The world's largest hamburger chain has thrived in boom and bust times by selling cheap eats and constantly updating its menu with popular items such as fruit smoothies and snack wraps. But the company is starting to show signs of tear from global economic pressures, intensifying competition and penny-pinching customers who are eating out less often in some hard-hit regions around the world.
The Oak Brook, Ill.-based company said Monday that its net income fell 4 per cent in the second quarter as a strong dollar took a hit on results. Like other U.S. companies, McDonald's is being squeezed by unfavourable currency exchange rates. When the dollar is rising against the other world currencies, companies that do business internationally take a hit when converting local currencies back into the dollar.
McDonald's is also facing higher costs for labour and ingredients, although it said it now expects commodity costs to rise between 3.5 per cent and 4.5 per cent for the full year, down from the previous forecast of up to 5.5 per cent.
Suggesting more challenges ahead, McDonald's said global sales at restaurants open at least a year rose 3.7 per cent for the three months ended June 30. The figure, which is a key metric because it strips out the impact of newly opened and closed locations, represents the slowest growth since the company reported sales growth of 2.3 per cent in the fourth-quarter of 2009.
"We've been in situations like this before," CEO Don Thompson said in a conference call with investors, noting that the company will draw on its past experiences in the past to navigate the current challenges.
Janney analyst Mark Kalinowski nevertheless said the company was able to deliver relatively strong overall growth at a time of economic uncertainty as a result of "best-in-class" execution. He said he thinks that McDonald's will continue to grab market share. He maintained his "buy" rating on the shares.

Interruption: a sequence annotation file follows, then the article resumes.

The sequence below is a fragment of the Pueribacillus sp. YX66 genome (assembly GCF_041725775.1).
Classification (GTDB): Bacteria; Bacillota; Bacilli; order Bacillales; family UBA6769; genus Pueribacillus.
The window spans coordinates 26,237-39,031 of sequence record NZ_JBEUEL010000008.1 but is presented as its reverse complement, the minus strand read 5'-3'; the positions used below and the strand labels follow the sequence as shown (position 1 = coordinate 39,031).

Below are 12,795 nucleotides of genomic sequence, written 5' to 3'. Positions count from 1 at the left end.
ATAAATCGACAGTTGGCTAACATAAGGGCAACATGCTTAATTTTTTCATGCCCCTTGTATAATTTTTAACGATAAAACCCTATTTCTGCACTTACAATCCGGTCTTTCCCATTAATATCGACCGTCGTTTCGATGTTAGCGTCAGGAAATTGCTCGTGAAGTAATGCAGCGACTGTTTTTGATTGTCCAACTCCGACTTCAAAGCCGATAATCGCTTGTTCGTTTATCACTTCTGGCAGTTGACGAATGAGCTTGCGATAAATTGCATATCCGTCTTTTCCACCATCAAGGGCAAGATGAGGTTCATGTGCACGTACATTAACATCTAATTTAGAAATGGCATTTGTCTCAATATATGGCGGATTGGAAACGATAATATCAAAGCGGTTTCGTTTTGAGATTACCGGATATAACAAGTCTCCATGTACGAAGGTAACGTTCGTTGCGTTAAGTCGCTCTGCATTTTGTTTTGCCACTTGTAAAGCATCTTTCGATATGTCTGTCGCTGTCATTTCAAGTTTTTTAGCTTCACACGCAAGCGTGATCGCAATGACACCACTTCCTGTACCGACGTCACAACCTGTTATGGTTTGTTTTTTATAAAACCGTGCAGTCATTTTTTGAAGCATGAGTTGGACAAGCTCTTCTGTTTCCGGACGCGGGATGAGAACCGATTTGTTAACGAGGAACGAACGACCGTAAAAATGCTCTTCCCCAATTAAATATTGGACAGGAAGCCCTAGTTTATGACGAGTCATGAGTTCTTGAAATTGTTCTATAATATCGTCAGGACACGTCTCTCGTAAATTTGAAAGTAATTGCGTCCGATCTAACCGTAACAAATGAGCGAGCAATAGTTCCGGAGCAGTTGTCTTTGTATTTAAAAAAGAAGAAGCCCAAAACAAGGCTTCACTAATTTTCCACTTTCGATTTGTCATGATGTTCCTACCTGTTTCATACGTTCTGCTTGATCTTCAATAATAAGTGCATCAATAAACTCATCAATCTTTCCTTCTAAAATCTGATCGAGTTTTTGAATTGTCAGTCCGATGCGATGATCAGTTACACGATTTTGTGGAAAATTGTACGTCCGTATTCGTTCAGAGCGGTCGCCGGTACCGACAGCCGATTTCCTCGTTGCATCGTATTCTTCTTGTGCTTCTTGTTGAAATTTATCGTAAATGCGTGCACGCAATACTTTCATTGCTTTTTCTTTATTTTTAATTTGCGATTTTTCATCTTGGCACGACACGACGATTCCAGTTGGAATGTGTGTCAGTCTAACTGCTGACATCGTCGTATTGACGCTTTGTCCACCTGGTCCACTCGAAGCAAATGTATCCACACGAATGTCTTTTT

Still, other analysts have noted that McDonald's growth has slowed in recent times, which could reflect stiffer competition from newer chains like Panera Bread Co. and old rivals such as Wendy's Inc. and Burger King Worldwide Inc. stepping up their games.
In the U.S., McDonald's said sales rose 3.6 per cent in the quarter, with increased traffic contributing to growth.
In Europe, where McDonald's does 40 per cent of its business, the company said customer counts were down in several economically hard-hit regions. But the company said that it's faring better than its competitors and, overall, sales rose 3.8 per cent.
In the region that includes Asia Pacific, the Middle East and Africa — where McDonald's is looking to expand its presence — the figure edged up just 0.9 per cent as results from Australia and China offset weakness in Japan, where consumers are still reeling from last year's earthquake and tsunami and choosing to eat at home more often.
For the quarter, McDonald's says it earned US$1.35 billion, or $1.32 per share. That's down from $1.4 billion, or $1.35 per share, in the year-ago period. McDonald's said unfavourable currency exchange rates hit its results by 7 cents per share.
In the third quarter, the company expects exchange rates to hurt results by 8 to 10 cents per share.
Total revenue for the quarter was $6.92 billion, up slightly from $6.91 billion a year ago. When stripping out the impact of exchange rates, the company said revenue rose 5 per cent.
Analysts polled by FactSet on average expected $1.38 per share on revenue of $6.94 billion.
Shares of McDonald's, which has 33,000 locations around the world, were down $2.69, or almost 3 per cent, at $88.89.
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